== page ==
Aphids are insects that attack a wide variety of trees and shrubs. Aphids are commonly found on Ash, Elm, Walnut, Willow, Cottonwood, Aspen, Apple, Linden, Snowball bushes, and many other ornamental trees and shrubs. Aphids first start to appear in spring to early summer, and can reproduce quickly depending on environmental conditions. An aphid population can increase in numbers very quickly.

Aphids are tiny soft-bodied insects that are found clustered together on the leaves of trees and shrubs. The leaves may appear to be curled, thickened or discolored. Damage occurs when the aphid sucks the juices out of the leaves. Since they are unable to fully digest all of the sugars in the plant sap, the insect excretes the excess in a liquid called “honeydew” which often drops onto leaves, branches, trunks, cars, sidewalks, patios, etc. A sooty mold may develop on the honeydew causing those surfaces to appear dirty. Ants feed on the honeydew and are often present in the areas that aphids are found.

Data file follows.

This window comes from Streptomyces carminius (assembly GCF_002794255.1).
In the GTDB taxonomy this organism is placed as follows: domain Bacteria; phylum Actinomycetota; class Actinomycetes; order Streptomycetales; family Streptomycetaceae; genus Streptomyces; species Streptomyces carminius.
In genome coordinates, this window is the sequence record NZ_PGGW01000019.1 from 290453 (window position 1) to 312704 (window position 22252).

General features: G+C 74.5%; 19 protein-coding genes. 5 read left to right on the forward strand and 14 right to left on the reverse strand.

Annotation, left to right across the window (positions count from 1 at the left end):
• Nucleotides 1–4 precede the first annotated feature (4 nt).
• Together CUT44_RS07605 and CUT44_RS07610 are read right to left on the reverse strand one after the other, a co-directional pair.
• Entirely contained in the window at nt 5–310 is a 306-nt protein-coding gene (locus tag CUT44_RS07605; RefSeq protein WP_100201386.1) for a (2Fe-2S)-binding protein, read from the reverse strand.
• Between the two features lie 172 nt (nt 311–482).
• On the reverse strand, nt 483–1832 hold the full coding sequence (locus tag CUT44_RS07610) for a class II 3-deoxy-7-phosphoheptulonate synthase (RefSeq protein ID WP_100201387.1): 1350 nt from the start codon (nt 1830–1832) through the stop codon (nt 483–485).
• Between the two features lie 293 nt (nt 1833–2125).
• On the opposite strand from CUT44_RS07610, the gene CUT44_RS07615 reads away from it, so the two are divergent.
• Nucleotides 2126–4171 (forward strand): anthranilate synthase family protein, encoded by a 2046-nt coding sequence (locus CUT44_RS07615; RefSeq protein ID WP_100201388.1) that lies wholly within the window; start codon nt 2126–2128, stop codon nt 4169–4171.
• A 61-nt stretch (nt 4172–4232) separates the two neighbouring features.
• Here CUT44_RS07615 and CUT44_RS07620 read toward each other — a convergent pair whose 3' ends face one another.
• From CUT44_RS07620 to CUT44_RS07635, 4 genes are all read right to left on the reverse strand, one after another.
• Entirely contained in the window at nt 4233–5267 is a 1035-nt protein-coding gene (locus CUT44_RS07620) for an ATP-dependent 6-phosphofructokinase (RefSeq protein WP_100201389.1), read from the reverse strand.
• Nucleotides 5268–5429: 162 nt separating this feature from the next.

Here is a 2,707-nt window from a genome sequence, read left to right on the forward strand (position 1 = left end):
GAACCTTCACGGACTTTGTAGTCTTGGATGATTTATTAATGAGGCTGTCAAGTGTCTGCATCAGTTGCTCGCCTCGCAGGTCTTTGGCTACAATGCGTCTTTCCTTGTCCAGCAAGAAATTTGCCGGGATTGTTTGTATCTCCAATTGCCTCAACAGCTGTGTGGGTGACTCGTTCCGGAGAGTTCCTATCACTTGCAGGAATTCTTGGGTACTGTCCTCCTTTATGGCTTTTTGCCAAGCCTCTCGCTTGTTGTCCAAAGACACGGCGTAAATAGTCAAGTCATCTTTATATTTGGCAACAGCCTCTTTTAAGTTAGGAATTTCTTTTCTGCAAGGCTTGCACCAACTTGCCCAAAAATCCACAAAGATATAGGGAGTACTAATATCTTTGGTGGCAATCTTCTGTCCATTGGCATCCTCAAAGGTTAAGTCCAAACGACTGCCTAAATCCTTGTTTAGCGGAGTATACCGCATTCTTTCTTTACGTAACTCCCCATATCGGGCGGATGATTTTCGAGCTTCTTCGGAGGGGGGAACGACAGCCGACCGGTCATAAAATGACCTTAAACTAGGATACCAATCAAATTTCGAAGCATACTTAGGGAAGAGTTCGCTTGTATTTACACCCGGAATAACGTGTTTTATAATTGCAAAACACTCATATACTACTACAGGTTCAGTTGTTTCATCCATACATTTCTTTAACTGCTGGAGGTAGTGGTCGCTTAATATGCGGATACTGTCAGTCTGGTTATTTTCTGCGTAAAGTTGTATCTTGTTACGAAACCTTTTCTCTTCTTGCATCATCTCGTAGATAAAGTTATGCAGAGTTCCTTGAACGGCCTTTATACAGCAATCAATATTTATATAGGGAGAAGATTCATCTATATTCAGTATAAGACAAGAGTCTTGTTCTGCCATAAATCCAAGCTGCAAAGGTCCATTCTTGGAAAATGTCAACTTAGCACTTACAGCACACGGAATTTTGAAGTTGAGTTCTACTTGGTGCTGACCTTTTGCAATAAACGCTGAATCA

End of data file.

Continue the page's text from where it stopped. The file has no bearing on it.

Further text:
Some aphids spend their entire life on one plant while others go from plant to plant. Aphids that hatch from over wintering eggs are wingless females that give birth to live aphids and can produce many generations throughout the summer. Some aphids are born with wings so that they can travel to less populated hosts. In the fall, the female aphid lays eggs in the bark for over wintering.

Aphids should be sprayed at the first sign of an infestation. This should be done with an insecticide such as Astro, Talstar, or Orthene. A certified arborist can also systemically inject a tree to control the present generation of aphids or to prove season long control, which should be done in the spring of the year.

Repeat applications may be necessary as re-infestation can occur. A follow-up application may be necessary as early as 21 days, as spraying only controls aphids present at the time of application.

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